The Role of Hybrid Manufacturing in 3D Printing
Michael Molitch-Hou posted on May 22, 2017 | speaks with Jason Jones, CEO and co-founder of Hybrid Manufacturing Technologies, ab...

Between the worlds of CNC machining and additive manufacturing (AM), there lies a bridge technology referred to as hybrid manufacturing. Hybrid systems combine both production techniques to join the benefits of subtractive and additive processes—the precision of the former with the freedom of the latter.

One of the first companies to get hybrid manufacturing into the market is Hybrid Manufacturing Technologies, which develops specialty tool heads that make it possible to transform any CNC machine into a hybrid AM system. Now, over half of the hybrid machine tool models available feature tool heads from Hybrid Manufacturing Technologies.

A range of AMBIT tool heads for hybrid manufacturing. (Image courtesy of Hybrid Manufacturing Technologies.)
A range of AMBIT tool heads for hybrid manufacturing. (Image courtesy of Hybrid Manufacturing Technologies.)
As promising as hybrid manufacturing is for changing the way objects are made, the state of the technology makes it ideal for a specific niche in the market. To learn more, spoke to Jason Jones, CEO and co-founder of Hybrid Manufacturing Technologies.

The Birth of Hybrid 3D Printing

Jones explained that, about a decade ago, when he was a senior research fellow at De Montfort University, his lab purchased a 3D printer, which absorbed the lab’s budget across multiple years.

“When it was delivered we were very pleased with new and critical deposition technology, but what we realized is that roughly 75% of the price we had paid was for a 3-axis motion platform,” Jones said.“We looked around our lab and thought that although this motion platform was very nice, we already have eight or 10 motion platforms. Wouldn’t it be nice if we could buy only the deposition head and put it inside a CNC machine?”

It was then that Jones and his lab pursued a competitive grant that resulted in the launch of the four-year research project named RECLAIM (REmanufacture of high value products using a Combined LAser cladding, Inspection and Machining system). Along with eight other companies—including Airfoil Technologies International, Cummins, Delcam, Electrox, the Manufacturing Technology Centre, The Welding Institute, Precision Engineering Technologies and Renishaw, De Montfort University and Jones’ lab were able to pursue this new technology.

“What we really wanted to do was to create a fully automated solution for additive and remanufacturing,” Jones said. “We went around and picked software from Delcam and metrology from Renishaw, The Welding Institute and other local partners in the United Kingdom.”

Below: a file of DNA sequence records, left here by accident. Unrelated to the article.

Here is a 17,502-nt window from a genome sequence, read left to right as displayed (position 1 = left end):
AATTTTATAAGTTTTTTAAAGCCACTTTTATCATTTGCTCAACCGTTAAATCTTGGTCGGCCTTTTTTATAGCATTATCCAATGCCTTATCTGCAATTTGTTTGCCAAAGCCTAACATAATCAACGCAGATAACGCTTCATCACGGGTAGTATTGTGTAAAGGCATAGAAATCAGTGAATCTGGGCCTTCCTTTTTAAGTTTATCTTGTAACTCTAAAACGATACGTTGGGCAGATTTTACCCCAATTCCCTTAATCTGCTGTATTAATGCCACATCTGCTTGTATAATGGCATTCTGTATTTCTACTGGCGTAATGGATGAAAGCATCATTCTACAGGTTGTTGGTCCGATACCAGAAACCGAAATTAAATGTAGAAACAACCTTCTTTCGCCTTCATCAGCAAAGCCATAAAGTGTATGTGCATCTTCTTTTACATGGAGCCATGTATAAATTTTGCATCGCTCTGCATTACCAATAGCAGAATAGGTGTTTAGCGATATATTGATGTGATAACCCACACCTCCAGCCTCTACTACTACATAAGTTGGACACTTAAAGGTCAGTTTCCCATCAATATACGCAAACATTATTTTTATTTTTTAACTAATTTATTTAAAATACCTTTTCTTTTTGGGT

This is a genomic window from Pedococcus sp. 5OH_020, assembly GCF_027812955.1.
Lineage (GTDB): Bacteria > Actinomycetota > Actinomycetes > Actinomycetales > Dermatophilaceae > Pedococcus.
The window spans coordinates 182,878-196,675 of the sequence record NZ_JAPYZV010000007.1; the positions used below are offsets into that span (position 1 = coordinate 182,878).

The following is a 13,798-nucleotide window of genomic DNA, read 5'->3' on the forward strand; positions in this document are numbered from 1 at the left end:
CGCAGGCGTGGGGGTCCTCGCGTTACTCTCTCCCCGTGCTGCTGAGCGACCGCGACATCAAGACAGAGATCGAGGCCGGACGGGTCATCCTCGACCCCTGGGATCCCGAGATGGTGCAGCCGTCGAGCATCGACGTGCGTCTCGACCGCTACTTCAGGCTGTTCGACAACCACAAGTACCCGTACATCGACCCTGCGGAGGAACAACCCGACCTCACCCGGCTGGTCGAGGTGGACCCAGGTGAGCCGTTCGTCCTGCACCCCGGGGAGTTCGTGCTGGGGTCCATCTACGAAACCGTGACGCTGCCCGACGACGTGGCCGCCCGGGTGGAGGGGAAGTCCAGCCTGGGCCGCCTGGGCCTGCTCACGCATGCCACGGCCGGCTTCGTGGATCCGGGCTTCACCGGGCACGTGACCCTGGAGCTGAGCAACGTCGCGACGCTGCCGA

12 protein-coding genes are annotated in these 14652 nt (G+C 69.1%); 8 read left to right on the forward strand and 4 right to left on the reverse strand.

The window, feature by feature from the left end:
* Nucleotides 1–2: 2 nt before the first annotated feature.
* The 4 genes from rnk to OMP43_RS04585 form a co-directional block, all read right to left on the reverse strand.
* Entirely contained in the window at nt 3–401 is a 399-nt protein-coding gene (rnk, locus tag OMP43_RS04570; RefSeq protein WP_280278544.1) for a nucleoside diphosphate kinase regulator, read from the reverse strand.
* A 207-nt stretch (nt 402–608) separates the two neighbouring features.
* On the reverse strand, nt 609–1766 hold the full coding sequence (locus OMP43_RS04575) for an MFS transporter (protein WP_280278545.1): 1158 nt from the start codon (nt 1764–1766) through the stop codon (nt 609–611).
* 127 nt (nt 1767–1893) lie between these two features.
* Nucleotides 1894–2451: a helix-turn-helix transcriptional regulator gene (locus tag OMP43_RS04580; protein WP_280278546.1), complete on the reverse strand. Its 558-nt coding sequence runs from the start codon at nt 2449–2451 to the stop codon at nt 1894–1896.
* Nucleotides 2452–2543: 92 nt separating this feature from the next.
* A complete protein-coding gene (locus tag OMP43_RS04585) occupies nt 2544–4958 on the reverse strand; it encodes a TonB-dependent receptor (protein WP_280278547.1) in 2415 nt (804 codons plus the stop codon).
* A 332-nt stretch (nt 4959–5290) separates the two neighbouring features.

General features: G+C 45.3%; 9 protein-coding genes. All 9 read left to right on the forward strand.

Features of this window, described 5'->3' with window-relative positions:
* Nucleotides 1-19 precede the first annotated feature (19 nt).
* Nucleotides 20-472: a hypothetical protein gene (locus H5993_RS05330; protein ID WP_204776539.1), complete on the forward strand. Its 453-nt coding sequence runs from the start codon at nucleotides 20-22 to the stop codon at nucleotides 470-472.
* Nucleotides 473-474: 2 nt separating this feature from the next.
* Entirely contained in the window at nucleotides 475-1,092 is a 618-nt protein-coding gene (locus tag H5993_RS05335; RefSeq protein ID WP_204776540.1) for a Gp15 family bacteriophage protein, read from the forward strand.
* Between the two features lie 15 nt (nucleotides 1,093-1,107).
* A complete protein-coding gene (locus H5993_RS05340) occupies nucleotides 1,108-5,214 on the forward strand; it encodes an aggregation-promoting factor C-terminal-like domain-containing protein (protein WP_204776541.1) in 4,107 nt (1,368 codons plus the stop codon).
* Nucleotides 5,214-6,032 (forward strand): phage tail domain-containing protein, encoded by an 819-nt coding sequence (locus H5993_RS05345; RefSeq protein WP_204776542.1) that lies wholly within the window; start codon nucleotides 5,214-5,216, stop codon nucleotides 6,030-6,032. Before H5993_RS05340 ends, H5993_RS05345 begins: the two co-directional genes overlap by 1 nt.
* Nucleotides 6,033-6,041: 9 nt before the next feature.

The result was a tool-changeable deposition system that Hybrid Manufacturing Technologies dubbed AMBIT, launched at EMO 2013. When the company began marketing the technology, it found that end users were the first to bite, but, eventually, machine tool manufacturers also took to the idea of incorporating the company’s technology into existing systems. Now, you can find Hybrid Manufacturing Technologies in a number of machines from large manufacturers like Mazak.

What Is AMBIT?

AMBIT is a multi-task system that makes it possible for any CNC machine or other robotic platform to perform directed energy deposition (DED) metal 3D printing. While Hybrid Manufacturing Technologies manufactures heads that can be swapped into a CNC machine manually, the automated tool changer is the firm’s specialty.

The AMBIT system can switch between the spindle and the DED head automatically and in seconds. In the case of Hybrid Manufacturing Technologies, the DED process uses a laser as the heat source to melt metal powder. The company has developed a number of different tool heads dedicated to different geometries, laser profiles, powder delivery options and de-focused energy beams.

The standard setup can handle up to 15 different heads, though the company states that this number “can be expanded indefinitely,” and it can be installed on most CNC machines and robotic platforms. In particular, fully guarded systems with a vertical spindle are the easiest when it comes to incorporating AMBIT. The hybrid functionality is then controlled with G and M code, making the integration process easier on the operator.

“In most cases, our technology is used in a machine tool, so it feels familiar to people who use it, making it easier to adopt the use of the technology,” Jones said.

Manufacturing and Remanufacturing

The power of hybrid manufacturing is the fact that it combines the benefits of both subtractive and additive processes. In the case of a component made with AM, significant postprocessing is required to achieve the final part. Oftentimes, particularly in DED, this postprocessing involves milling a near net shape object to its final dimensions. For subtractive manufacturing, a metal block is milled to achieve the desired shape, but the spindle may not be able to access certain areas of a part. Complex geometries may also be difficult to obtain.